Back in those days pubs had to serve food to stay open late and the Botanic often offered spaghetti bolognaise, which was slopped out of a large steel pot, just like in a prison movie. And indeed the food was criminal. But, on more than one occasion, as uni students, we ate it.

One of my favourite Jonesy moments was on a Friday at uni when she performed a monologue by Barry Humphries’ best character; not Dame Edna or Sir Les Paterson, but the decent man of the suburbs, Sandy Stone. Jonesy’s performance was fantastic. I laughed like a drain. It was funny and poignant. That monologue is called Sandy Claus, and as I share an extract from it, imagine I’m a doddering, lisping old man, which’ll be impossible for I’m not the actor that she is. So, picture Jonesy in a dressing gown and slippers, with her hair gray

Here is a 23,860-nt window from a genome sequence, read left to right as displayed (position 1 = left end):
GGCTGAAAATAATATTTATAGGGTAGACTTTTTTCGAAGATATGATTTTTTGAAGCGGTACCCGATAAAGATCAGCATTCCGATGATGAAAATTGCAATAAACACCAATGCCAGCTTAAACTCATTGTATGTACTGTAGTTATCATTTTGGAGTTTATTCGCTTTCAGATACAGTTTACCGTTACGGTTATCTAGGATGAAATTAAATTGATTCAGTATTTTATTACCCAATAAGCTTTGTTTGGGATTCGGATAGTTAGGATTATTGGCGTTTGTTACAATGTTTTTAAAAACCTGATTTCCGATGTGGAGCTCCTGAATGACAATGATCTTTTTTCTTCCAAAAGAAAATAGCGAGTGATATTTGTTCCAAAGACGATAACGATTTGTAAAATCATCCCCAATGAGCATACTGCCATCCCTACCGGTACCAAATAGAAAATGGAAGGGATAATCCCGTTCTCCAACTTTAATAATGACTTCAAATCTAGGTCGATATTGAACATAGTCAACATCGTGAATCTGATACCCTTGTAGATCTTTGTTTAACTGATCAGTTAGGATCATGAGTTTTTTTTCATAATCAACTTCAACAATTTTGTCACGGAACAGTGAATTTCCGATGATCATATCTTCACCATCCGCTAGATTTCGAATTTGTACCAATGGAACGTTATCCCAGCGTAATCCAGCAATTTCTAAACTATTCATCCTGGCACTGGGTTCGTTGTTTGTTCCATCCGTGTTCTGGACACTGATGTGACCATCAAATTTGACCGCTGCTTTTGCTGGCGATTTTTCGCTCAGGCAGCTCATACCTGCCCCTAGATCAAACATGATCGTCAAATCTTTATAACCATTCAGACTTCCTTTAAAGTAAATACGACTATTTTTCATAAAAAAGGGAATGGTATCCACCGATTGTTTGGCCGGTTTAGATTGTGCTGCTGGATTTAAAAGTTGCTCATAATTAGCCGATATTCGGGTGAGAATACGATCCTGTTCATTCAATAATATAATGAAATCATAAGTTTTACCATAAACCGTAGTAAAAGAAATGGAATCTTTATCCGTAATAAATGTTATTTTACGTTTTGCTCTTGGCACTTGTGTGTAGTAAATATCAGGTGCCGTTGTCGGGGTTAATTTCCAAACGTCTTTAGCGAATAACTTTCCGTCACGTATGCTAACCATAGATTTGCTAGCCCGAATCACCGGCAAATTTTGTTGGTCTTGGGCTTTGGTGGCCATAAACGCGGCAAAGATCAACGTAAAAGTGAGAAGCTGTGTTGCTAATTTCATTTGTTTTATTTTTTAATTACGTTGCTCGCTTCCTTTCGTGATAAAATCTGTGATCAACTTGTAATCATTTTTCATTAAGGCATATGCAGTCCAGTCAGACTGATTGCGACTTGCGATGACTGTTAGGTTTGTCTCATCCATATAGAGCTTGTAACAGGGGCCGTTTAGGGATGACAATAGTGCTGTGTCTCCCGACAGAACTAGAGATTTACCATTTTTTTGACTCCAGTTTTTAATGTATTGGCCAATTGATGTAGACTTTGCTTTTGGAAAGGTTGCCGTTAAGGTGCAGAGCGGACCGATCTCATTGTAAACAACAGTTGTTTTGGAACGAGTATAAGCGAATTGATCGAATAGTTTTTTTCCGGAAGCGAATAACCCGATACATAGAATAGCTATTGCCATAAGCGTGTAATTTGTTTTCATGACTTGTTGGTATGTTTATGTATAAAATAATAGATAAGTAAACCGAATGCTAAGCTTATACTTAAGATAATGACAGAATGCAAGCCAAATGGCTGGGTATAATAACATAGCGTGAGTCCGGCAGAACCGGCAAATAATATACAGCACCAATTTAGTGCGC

On top of the pudding Beryl had made a delicious fruit salad which she’d put in the big cut-crystal bowl she keeps for best. She’s had it for years now but it’s still got the Dunklings sticker on it. However, everyone was full up to dolly’s wax and I was absolutely stonkered, so unfortunately it was hardly touched and Beryl said it was a wicked shame after all the fag she’d gone to. With the exception of the banana which goes brown overnight, she’d preserved every bit of that fruit herself in her Fowlers Vacola and I can vouch for it personally; Beryl’s been bottling all her married life.

Is this the best reference to the Fowlers Vacola you’ve ever heard? Is this the only reference to the Fowlers Vacola you’ve ever heard?